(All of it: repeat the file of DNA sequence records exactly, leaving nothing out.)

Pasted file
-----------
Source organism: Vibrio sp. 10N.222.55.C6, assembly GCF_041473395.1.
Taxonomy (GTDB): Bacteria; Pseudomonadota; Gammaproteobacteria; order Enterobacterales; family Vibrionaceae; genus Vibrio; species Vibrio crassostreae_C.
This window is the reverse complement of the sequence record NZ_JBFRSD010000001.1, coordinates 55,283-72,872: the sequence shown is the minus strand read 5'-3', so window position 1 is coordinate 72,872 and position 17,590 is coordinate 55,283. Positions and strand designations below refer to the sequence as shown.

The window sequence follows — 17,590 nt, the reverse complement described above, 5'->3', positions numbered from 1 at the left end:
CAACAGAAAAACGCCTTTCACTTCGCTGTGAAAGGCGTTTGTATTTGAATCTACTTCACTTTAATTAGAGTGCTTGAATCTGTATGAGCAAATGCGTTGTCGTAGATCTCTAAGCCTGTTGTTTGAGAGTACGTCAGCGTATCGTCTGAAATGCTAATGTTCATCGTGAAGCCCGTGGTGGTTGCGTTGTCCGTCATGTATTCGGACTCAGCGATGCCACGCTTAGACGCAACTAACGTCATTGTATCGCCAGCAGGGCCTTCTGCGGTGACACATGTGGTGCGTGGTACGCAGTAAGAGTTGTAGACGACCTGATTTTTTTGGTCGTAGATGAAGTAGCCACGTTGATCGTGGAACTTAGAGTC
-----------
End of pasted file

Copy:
Source organism: Vibrio sp. 10N.222.55.C6, assembly GCF_041473395.1.
Taxonomy (GTDB): Bacteria; Pseudomonadota; Gammaproteobacteria; order Enterobacterales; family Vibrionaceae; genus Vibrio; species Vibrio crassostreae_C.
This window is the reverse complement of the sequence record NZ_JBFRSD010000001.1, coordinates 55,283-72,872: the sequence shown is the minus strand read 5'-3', so window position 1 is coordinate 72,872 and position 17,590 is coordinate 55,283. Positions and strand designations below refer to the sequence as shown.

The window sequence follows — 17,590 nt, the reverse complement described above, 5'->3', positions numbered from 1 at the left end:
CAACAGAAAAACGCCTTTCACTTCGCTGTGAAAGGCGTTTGTATTTGAATCTACTTCACTTTAATTAGAGTGCTTGAATCTGTATGAGCAAATGCGTTGTCGTAGATCTCTAAGCCTGTTGTTTGAGAGTACGTCAGCGTATCGTCTGAAATGCTAATGTTCATCGTGAAGCCCGTGGTGGTTGCGTTGTCCGTCATGTATTCGGACTCAGCGATGCCACGCTTAGACGCAACTAACGTCATTGTATCGCCAGCAGGGCCTTCTGCGGTGACACATGTGGTGCGTGGTACGCAGTAAGAGTTGTAGACGACCTGATTTTTTTGGTCGTAGATGAAGTAGCCACGTTGATCGTGGAACTTAGAGTC